Methodist-Episcopal Tabernacle added to historic Rehoboth diorama

February 18, 2024

One of the first structures to be erected in Rehoboth was the Methodist-Episcopal tabernacle. It was built a mile away from the ocean in what was described as a beautiful grove of oak trees, approximately where Egg Restaurant stands today.

The tabernacle hosted its first camp meeting in June 1873, just six months after the town streets were surveyed. There was no canal in 1873, but within six years, a railroad line was extended from Lewes to the tabernacle itself. The Surf House Hotel was also built in the spring of 1873, where the Henlopen Hotel is today. It was completed in time to house some of the folks attending that first town meeting. Attendees came from across the Delmarva Peninsula.

Sponsored by Samuel and Leslie Kaplan, a model of the tabernacle is now displayed on Paul Lovett’s diorama of 1910 Rehoboth Avenue. The lighted scene includes the original structure as it appeared in a grove of oak trees, sitting near the railroad tracks in about 1885. Besides the main tabernacle, there are 11 tent house buildings. Horse-drawn carriages and religious camp meeting folks adorn the scene.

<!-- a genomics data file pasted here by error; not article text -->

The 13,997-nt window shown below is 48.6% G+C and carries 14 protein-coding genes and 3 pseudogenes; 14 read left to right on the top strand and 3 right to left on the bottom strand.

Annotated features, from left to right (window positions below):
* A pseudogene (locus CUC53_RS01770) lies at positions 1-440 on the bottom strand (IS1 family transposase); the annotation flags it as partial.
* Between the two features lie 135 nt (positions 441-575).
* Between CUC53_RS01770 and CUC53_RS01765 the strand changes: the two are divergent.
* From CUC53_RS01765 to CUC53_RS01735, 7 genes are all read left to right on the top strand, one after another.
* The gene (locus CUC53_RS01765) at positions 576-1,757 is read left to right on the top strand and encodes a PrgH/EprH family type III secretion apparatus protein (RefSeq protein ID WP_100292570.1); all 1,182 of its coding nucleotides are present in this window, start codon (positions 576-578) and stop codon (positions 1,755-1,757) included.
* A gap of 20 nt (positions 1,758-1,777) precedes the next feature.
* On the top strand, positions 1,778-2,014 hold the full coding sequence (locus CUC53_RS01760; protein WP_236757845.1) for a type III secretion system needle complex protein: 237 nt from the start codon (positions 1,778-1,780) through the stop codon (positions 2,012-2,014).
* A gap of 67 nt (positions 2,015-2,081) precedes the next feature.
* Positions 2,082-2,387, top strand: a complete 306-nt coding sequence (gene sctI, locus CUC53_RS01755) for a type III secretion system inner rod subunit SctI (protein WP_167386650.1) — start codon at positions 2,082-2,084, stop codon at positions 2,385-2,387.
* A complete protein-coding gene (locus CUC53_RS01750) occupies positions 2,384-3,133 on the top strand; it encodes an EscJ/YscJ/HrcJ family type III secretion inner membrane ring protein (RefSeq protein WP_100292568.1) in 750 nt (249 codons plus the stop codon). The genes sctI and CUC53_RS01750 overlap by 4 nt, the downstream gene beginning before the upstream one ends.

Religious camp meeting events began to lose favor shortly after Rehoboth was established. The last camp meeting in the town was held in 1881. It is not known how long the structure itself survived. One guess is that it burned down or was demolished by the 1890s.

The diorama itself is a multi-year project to replicate Rehoboth Avenue during its railroad era, which lasted 85 years.

After three years in Rehoboth Beach Main Street’s conference room, the miniature village is now on display in the atrium at Rehoboth Beach City Hall. To learn about the project, go to While the diorama can be viewed weekdays whenever city hall is open, it is best experienced by making an appointment with Lovett, who hosts free, informal, small-group presentations with the diorama, which now features more than 100 exact replicas of the buildings that existed along Rehoboth Avenue during the railroad era. All main buildings are lighted. Viewers can watch the train come up the avenue, and see and hear the rotating merry-go-round, power plant smoke, seagulls singing and the Scott’s Chapel bell tolling.

To confirm a time, contact Paul Lovett at or 302-893-9391.


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